• According to estimates, Indian armed forces are projected to spend around USD 130 billion in capital procurement over the next five years.
  • This will reduce dependence on imported military platforms and has decided to support domestic defence manufacturing.



THE CONTEXT: The Ministry of Ports, Shipping and Waterways (MoPSW) has been ranked second among 66 ministries in the Data Governance Quality Index (DGQI) assessment for the December quarter (Q3) of FY23.


  • It is conducted by the Development Monitoring and Evaluation Office (DMEO), NITI Aayog
  • It aims to measure the maturity level of administrative data systems and their use in decision-making of various ministries and departments on the implementation of central sector schemes and centrally-sponsored schemes.
  • It also identifies reforms to reach the frontier of seamless data exchange and its synergistic use within the ministry, while defining clear pathways to achieve these goals.

Under the realm of the overall approach, six key themes have been identified under data systems pillar covered by the Data Governance Quality Index:

  • Data Generation: Data generation measures the ability of the respective ministries/departments to efficiently generate useful data in the course of their programme implementation. It covers areas related to the level of digitization, frequency and granularity of data generation. It also assesses if mobile phones, location tracking and GIS mapping is used to authenticate the generated data.
  • Data Quality:Data Quality covers processes of scientifically and statistically evaluating data in order to determine whether they meet quality benchmarks. The key areas covered under this theme relate to profiling of data, data quality assessment processes (for e.g. data pipeline design, well defined data schema etc.), data cleaning, use of latest technologies and mobile phones in the process.
  • Use of Technology:This theme assesses if emerging technologies are being utilized to improve data robustness. It assesses if MIS of ministries/departments have linkages with PFMS for ensuring transparency and Jan-Dhan, Aadhar and Mobile [JAM-trinity (if applicable)] for delivering last mile services. It also measures if emerging technologies like block chain, big data analytics, machine learning, artificial intelligence, IoT are being used to collect data or to draw analytical insights from it.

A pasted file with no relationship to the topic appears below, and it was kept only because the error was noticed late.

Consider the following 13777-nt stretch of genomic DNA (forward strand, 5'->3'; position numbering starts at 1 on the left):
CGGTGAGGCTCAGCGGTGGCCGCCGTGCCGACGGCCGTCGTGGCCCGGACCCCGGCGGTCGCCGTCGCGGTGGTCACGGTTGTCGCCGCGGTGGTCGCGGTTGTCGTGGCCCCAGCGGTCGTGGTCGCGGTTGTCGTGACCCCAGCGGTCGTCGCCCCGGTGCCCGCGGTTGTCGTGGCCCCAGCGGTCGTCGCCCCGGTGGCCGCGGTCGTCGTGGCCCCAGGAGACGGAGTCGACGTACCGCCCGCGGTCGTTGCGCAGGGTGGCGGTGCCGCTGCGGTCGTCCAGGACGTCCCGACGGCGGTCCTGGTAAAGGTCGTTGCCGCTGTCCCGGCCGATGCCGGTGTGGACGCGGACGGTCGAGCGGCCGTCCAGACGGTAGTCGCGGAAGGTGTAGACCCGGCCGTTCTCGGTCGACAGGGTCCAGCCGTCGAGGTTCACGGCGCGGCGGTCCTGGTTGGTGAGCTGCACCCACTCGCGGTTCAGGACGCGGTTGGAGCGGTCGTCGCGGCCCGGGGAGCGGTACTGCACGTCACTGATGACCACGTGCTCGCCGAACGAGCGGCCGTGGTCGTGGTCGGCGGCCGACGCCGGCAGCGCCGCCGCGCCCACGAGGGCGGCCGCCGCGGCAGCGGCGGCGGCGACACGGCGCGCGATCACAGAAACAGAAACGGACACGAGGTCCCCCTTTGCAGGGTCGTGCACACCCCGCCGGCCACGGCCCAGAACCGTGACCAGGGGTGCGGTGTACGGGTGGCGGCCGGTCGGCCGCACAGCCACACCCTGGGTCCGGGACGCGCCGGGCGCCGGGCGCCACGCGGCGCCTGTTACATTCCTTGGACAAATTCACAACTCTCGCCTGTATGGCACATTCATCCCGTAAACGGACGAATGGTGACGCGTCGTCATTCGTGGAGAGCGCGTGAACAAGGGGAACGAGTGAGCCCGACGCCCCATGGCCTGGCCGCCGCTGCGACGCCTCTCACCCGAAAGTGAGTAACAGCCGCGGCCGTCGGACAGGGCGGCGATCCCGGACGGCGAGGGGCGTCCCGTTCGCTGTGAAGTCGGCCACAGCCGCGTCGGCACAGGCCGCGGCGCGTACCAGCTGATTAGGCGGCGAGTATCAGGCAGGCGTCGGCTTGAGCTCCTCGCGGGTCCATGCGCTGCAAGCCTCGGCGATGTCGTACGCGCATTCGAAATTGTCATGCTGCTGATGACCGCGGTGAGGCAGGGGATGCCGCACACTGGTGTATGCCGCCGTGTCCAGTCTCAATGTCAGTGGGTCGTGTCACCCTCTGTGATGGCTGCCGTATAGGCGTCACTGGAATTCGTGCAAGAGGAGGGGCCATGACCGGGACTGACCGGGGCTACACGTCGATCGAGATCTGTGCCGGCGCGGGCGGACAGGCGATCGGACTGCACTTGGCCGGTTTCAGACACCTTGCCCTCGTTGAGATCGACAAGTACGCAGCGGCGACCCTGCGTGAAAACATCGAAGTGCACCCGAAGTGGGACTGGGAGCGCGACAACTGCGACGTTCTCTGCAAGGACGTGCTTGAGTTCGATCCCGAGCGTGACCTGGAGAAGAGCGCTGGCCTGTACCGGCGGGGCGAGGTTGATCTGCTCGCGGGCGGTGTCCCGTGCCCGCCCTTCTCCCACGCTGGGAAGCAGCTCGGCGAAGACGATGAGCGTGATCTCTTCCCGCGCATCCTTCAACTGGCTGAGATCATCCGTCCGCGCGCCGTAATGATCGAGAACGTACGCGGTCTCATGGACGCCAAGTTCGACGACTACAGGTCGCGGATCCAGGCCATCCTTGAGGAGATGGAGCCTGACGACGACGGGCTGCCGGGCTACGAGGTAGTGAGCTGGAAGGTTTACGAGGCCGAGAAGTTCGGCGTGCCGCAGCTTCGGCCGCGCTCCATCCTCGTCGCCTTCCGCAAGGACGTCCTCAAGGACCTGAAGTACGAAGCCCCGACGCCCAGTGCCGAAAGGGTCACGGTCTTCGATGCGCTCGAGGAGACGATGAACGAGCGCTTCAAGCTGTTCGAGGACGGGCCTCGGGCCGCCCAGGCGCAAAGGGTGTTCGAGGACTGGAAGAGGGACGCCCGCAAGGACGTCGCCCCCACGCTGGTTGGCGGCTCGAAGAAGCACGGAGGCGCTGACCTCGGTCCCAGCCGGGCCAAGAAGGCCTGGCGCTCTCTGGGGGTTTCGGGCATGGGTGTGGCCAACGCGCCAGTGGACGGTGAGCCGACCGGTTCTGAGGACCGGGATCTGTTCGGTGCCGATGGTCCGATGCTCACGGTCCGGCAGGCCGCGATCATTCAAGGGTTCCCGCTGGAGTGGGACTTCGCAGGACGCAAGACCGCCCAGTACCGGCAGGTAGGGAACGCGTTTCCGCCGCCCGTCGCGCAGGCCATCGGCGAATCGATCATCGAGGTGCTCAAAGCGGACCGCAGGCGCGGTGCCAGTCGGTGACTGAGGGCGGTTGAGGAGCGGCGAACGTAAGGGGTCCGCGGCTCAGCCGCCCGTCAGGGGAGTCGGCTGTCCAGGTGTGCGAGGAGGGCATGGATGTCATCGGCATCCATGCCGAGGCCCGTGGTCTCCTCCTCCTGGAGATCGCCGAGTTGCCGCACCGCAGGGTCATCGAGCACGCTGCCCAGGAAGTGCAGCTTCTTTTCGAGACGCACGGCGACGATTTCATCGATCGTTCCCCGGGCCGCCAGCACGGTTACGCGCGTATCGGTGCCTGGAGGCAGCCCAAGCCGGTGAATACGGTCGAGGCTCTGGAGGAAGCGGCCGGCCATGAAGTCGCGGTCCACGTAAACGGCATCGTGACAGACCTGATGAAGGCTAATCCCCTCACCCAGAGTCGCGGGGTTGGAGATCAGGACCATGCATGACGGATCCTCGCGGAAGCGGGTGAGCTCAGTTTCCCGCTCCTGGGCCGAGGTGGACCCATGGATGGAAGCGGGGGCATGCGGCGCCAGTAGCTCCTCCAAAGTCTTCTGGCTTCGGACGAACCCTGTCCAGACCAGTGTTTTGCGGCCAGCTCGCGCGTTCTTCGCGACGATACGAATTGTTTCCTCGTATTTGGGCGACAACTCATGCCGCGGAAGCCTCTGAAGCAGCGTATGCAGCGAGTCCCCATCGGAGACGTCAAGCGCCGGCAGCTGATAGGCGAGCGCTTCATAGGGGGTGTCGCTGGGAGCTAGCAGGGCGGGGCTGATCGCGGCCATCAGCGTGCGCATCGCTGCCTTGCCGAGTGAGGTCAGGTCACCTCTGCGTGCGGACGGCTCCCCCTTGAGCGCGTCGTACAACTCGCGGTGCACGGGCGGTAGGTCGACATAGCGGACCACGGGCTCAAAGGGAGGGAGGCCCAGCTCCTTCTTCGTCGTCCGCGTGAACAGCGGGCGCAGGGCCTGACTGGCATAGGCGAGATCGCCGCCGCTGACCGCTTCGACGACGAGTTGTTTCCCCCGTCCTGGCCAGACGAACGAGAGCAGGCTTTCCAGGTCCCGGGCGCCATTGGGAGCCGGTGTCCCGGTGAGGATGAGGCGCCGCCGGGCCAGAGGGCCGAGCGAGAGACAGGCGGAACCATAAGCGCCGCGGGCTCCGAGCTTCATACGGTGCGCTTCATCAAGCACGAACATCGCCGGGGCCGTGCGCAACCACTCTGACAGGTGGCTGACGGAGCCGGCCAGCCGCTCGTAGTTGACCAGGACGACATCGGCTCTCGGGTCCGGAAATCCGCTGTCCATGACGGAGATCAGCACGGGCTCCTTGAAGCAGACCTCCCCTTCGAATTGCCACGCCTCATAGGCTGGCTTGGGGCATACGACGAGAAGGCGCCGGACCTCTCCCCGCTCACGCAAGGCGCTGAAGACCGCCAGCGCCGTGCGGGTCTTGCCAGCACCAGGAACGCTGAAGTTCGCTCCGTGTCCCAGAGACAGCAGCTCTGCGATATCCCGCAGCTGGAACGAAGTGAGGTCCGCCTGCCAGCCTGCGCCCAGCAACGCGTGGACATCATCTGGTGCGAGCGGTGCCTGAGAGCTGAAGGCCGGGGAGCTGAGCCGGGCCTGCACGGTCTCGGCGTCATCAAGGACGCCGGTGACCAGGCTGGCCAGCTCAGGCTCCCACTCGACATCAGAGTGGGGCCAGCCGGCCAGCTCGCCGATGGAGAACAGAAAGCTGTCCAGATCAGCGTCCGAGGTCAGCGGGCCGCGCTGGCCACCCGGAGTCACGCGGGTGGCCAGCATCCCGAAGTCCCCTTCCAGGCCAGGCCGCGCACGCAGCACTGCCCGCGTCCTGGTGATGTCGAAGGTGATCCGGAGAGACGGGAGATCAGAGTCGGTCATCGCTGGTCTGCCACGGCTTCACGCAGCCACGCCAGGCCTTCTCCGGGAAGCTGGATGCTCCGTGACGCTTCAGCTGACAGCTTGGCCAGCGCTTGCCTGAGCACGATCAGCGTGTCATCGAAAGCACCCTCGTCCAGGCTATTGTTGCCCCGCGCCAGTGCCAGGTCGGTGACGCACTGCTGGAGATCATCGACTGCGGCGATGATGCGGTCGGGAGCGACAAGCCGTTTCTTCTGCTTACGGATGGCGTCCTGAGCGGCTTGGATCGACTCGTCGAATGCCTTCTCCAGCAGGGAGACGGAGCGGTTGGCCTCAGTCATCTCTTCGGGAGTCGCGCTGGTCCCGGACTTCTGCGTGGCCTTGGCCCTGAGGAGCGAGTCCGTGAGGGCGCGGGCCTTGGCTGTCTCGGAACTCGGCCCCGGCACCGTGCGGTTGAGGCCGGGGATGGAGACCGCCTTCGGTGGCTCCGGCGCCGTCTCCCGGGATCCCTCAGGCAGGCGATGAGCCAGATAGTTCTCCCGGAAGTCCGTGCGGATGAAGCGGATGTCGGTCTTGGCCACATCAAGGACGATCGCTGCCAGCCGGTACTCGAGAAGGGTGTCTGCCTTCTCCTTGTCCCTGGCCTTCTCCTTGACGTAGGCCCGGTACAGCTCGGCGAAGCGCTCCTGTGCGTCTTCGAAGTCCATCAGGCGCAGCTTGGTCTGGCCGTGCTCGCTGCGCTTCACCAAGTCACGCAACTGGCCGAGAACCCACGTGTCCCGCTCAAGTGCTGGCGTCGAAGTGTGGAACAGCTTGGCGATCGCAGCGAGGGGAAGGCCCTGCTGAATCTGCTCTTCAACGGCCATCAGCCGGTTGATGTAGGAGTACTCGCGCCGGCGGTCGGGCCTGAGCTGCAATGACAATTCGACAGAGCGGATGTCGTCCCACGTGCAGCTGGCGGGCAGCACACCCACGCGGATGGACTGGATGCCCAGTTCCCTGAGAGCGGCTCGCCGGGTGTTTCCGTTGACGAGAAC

• Data Analysis, Use and Dissemination:One of the core themes, it covers if the collected data is being analyzed and used for evidence creation and decision making. It gauges whether ministries/departments are undertaking basic cross-sectional analyses only or regression and predictive analysis as well.
  • Data Security and HR Capacity:While data security requires an in-depth analysis in itself, the same is briefly captured in the index also to reflect its importance. These were identified to be the minimum requirements expected to be met and are not meant to be exhaustive in nature.

Several existing data maturity models were studied to develop DGQI’s methodology. Three key steps of data preparedness were identified:

(a)Data Strategy to lay down systemic guidelines

(b) Data Systems to ensure smooth processes of data generation, management and its use

(c) Data driven Outcomes where data is utilized and widely shared by institutions to drive decision making.

The objectives are as follows:

  • To enable review and assessment of data preparedness of the data/ MIS systems of the Ministries/Departments on objective parameters of a standardized framework.
  • To prepare a self-assessment diagnostic tool that will enable the M/Ds to internally contemplate the need for improving data systems.
  • To enable the commissioning agencies to conduct a comparative assessment of data preparedness and source best practices in IT systems which can enable improved cross-learning between the participating agencies.
  • It iwill help in laying the foundation of more integrated monitoring systems, for e.g., a single, online, API-integrable ‘Overarching Dashboard’ kind of monitoring system of all the CS/ CSS schemes of all M/Ds, ultimately leading to a state-of-the-art data-driven decision making.
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May 2023